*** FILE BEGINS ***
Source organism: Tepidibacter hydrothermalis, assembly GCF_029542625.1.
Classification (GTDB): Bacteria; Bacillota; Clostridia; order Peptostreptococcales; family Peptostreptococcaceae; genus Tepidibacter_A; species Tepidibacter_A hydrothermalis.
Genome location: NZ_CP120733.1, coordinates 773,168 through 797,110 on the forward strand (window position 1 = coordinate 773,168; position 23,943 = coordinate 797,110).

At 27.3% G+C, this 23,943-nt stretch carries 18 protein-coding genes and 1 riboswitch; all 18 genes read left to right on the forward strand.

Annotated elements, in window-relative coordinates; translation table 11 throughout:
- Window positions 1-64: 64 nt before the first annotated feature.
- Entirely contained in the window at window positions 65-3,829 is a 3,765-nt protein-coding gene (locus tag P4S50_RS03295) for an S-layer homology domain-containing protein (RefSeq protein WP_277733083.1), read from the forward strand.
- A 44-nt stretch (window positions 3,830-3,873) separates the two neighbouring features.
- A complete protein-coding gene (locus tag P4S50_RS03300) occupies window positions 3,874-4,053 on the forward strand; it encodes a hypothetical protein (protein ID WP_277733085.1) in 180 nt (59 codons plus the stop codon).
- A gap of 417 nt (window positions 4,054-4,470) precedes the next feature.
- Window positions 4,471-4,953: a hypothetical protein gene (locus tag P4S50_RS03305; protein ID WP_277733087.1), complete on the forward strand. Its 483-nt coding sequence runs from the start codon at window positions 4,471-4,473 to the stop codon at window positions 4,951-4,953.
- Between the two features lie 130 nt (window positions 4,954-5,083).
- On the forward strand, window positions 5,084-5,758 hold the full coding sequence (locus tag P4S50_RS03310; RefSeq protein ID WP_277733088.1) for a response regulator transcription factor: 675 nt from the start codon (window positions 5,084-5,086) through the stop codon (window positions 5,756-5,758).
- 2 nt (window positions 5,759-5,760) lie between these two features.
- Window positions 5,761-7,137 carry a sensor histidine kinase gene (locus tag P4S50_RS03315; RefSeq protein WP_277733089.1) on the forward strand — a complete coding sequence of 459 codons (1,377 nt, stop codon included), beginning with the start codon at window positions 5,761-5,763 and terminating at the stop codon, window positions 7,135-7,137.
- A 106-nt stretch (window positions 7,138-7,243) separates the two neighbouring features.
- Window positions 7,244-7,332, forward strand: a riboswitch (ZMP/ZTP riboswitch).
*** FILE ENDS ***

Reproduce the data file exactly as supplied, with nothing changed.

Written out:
Source organism: Tepidibacter hydrothermalis, assembly GCF_029542625.1.
Classification (GTDB): Bacteria; Bacillota; Clostridia; order Peptostreptococcales; family Peptostreptococcaceae; genus Tepidibacter_A; species Tepidibacter_A hydrothermalis.
Genome location: NZ_CP120733.1, coordinates 773,168 through 797,110 on the forward strand (window position 1 = coordinate 773,168; position 23,943 = coordinate 797,110).

At 27.3% G+C, this 23,943-nt stretch carries 18 protein-coding genes and 1 riboswitch; all 18 genes read left to right on the forward strand.

Annotated elements, in window-relative coordinates; translation table 11 throughout:
- Window positions 1-64: 64 nt before the first annotated feature.
- Entirely contained in the window at window positions 65-3,829 is a 3,765-nt protein-coding gene (locus tag P4S50_RS03295) for an S-layer homology domain-containing protein (RefSeq protein WP_277733083.1), read from the forward strand.
- A 44-nt stretch (window positions 3,830-3,873) separates the two neighbouring features.
- A complete protein-coding gene (locus tag P4S50_RS03300) occupies window positions 3,874-4,053 on the forward strand; it encodes a hypothetical protein (protein ID WP_277733085.1) in 180 nt (59 codons plus the stop codon).
- A gap of 417 nt (window positions 4,054-4,470) precedes the next feature.
- Window positions 4,471-4,953: a hypothetical protein gene (locus tag P4S50_RS03305; protein ID WP_277733087.1), complete on the forward strand. Its 483-nt coding sequence runs from the start codon at window positions 4,471-4,473 to the stop codon at window positions 4,951-4,953.
- Between the two features lie 130 nt (window positions 4,954-5,083).
- On the forward strand, window positions 5,084-5,758 hold the full coding sequence (locus tag P4S50_RS03310; RefSeq protein ID WP_277733088.1) for a response regulator transcription factor: 675 nt from the start codon (window positions 5,084-5,086) through the stop codon (window positions 5,756-5,758).
- 2 nt (window positions 5,759-5,760) lie between these two features.
- Window positions 5,761-7,137 carry a sensor histidine kinase gene (locus tag P4S50_RS03315; RefSeq protein WP_277733089.1) on the forward strand — a complete coding sequence of 459 codons (1,377 nt, stop codon included), beginning with the start codon at window positions 5,761-5,763 and terminating at the stop codon, window positions 7,135-7,137.
- A 106-nt stretch (window positions 7,138-7,243) separates the two neighbouring features.
- Window positions 7,244-7,332, forward strand: a riboswitch (ZMP/ZTP riboswitch).